I learned a while back that planting a flowerbed to celebrate a holiday makes little sense. That's where containers come into play. Be it a window box, terra cotta pot or tall olive jar, a container can be planted to reflect what’s current, then changed out with the season.
I am not much for festooning my porch with seasonal banners or flying a holiday flag, but I do like the idea of Fourth of July containers. I turned for advice to a trusted pro, Nikki Epstein, who specializes in window boxes and seasonal plantings for businesses. She was practically out the door en route for a trip to Chicago when I caught up with her.
“Containers make sense for the holidays, especially the Fourth of July,” she said. “And there are lots of combinations that can work.”
For a cheery take on an Independence Day container, Epstein suggests red geraniums (“they do great in all the heat and sun”), white verbena (which will trail out of the pot you choose) and blue daze.
“You can go tomorrow to see what’s in bloom and have a no-fuss display in time for family and friends to visit,” she said.
Plants that can stand in for red geraniums include the red versions of salvia, zinnias and begonias, plus cardinal flower and pentas. Whites are easy (“Even if it’s too hot for alyssum.”): White lobelia will trail just like the suggested verbena, and white vinca will mound nicely. But blue? Campanula, bachelor buttons, balloon flower and lobelia are the few alternate choices.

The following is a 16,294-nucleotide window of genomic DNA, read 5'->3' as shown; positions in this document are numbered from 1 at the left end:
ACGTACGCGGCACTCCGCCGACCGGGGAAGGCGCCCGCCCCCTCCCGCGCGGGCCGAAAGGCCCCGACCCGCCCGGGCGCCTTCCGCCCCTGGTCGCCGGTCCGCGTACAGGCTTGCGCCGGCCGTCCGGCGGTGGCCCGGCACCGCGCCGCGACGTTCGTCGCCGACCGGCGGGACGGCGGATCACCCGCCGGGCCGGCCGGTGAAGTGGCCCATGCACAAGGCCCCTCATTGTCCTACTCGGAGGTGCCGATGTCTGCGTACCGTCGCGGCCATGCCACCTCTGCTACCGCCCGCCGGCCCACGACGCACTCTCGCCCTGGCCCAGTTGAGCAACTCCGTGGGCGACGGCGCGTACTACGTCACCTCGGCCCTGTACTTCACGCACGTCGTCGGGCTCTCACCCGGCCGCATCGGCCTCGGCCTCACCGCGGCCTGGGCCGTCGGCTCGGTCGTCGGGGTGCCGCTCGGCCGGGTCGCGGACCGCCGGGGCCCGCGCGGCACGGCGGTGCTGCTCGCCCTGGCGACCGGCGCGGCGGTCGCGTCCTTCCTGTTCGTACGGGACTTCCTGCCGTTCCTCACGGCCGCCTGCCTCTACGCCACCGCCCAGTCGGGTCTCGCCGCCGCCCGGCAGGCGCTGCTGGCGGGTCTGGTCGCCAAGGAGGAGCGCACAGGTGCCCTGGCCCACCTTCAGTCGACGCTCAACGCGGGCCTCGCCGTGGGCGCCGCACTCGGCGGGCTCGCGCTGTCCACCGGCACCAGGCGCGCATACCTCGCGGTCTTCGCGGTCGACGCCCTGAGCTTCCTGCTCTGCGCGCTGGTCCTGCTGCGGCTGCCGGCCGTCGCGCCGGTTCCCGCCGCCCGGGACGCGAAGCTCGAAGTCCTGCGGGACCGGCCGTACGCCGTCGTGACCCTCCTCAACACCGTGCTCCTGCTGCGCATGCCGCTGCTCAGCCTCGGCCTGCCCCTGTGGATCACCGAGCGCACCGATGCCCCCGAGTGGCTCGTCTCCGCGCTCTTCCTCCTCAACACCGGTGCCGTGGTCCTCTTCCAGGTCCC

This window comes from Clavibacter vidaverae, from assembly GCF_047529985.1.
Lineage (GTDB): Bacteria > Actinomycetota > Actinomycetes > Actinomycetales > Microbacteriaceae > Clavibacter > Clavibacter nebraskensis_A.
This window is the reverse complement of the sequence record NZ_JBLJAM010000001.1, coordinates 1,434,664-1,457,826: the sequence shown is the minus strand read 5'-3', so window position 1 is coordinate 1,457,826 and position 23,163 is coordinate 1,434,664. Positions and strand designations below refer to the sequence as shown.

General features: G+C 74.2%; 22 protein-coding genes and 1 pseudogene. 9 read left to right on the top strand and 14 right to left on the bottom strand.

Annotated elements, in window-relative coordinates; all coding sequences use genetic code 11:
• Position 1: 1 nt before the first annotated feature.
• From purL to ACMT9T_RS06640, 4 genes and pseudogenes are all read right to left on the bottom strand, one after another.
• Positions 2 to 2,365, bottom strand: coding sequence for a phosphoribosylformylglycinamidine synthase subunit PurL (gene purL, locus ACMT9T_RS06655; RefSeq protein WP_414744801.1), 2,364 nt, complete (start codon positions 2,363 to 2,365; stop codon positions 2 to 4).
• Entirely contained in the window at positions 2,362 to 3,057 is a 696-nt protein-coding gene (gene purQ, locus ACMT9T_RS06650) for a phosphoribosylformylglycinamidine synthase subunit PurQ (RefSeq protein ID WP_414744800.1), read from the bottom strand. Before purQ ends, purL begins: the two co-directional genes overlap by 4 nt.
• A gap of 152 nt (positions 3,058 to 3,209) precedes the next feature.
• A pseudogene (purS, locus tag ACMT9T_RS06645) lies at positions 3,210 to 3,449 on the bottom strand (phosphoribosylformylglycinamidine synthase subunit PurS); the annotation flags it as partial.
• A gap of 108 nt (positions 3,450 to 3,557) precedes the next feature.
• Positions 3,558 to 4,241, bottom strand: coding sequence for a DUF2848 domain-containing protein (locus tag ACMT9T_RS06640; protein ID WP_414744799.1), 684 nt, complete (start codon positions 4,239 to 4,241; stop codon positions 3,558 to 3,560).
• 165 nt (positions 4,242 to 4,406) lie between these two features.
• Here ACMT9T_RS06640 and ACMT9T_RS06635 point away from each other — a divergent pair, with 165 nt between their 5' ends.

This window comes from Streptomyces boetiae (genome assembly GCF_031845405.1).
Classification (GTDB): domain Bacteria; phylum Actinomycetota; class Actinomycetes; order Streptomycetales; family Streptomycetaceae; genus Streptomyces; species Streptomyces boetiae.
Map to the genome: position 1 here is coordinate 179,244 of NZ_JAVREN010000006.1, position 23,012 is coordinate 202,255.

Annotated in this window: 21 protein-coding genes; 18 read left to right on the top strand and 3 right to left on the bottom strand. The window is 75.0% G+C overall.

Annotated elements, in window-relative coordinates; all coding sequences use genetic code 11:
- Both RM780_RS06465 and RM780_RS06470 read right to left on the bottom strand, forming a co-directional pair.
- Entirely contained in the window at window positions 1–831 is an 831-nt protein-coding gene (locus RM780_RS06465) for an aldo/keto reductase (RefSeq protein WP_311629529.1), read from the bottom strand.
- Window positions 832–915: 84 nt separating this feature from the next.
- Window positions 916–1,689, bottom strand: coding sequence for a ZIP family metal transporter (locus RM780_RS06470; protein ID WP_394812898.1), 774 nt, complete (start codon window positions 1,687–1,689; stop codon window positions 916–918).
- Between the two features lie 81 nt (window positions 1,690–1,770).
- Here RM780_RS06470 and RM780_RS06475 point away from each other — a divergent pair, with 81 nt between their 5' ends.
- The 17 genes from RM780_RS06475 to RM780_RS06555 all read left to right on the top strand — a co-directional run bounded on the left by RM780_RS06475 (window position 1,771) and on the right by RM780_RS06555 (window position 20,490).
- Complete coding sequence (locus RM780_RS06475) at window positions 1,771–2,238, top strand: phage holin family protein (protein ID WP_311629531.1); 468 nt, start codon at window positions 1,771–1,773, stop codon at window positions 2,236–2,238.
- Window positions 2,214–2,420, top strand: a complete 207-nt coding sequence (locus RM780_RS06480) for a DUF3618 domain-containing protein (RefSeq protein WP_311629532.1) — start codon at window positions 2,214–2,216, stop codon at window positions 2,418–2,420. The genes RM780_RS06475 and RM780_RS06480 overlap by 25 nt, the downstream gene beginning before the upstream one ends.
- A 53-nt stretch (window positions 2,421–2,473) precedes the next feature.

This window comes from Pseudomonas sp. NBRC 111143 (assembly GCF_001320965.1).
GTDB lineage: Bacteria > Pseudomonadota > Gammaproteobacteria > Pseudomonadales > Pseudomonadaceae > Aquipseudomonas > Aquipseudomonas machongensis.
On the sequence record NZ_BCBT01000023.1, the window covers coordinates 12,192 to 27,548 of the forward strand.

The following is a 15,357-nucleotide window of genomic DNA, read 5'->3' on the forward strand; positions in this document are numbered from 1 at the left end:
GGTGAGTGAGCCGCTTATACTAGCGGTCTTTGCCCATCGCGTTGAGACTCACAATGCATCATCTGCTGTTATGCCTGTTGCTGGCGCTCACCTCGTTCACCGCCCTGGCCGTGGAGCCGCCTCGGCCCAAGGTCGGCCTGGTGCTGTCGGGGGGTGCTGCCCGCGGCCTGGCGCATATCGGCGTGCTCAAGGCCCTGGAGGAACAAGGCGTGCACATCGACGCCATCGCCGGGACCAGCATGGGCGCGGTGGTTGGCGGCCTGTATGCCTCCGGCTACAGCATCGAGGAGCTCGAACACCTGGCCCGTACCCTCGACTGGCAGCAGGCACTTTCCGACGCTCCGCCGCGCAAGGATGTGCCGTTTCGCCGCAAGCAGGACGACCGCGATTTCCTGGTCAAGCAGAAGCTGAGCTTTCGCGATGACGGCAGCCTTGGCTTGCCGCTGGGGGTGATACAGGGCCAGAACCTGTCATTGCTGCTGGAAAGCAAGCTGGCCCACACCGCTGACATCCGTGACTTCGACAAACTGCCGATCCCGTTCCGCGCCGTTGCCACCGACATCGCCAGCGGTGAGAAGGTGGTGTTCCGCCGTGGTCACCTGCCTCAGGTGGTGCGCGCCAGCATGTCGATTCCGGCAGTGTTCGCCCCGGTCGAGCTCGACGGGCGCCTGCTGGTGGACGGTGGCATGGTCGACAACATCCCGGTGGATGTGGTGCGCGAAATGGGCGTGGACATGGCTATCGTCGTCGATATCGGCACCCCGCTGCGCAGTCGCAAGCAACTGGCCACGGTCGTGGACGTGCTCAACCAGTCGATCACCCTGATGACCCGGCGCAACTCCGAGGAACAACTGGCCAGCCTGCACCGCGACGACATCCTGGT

I decided to take Epstein at her word and visit the Lowe’s on Jefferson Highway to see what I could mix and match. When I got there, Bill Emling was busy watering but took a few minutes to chat.
“It’s the blues that are really hard to find,” he said. “Blue daze and balloon flower — that’s about it — and not many of our blue daze are in full bloom right now.”
Since retiring from his printing and direct mail business a few years ago, Emling said he has worked seasonally at the garden center and honed his skills.
“I’ll bet that I have learned as much from the customers as they have from me,” he said.
Emling continued with his tasks as I snooped around. There was no white verbena to be had but plenty of healthy looking white begonias and some fun white melampodium with yellow in the center. The balloon flowers looked swell, but there was hardly a bloom on the blue daze. Dark blue “Moody Blues” speedwell was trying very hard to look blue instead of purple, like the asters in the adjacent pots. I found plenty of red and white vinca as well as pentas.
I was about to leave when I spied an ingenious solution to the dearth of blue flowers for a patriotic planting: A dark blue pot holding a mound of white and red vinca.
“One of our growers sent us plants in blue pots instead of the usual gray or black for some reason, and they have been selling like crazy,” Emling said. “People feel like they’re getting something a little special.”
When the holiday is over, Epstein will begin working on back to school containers, mostly in school colors.
“It’s not hard to guess which colors are the most popular with LSU football fans, is it?” she asked.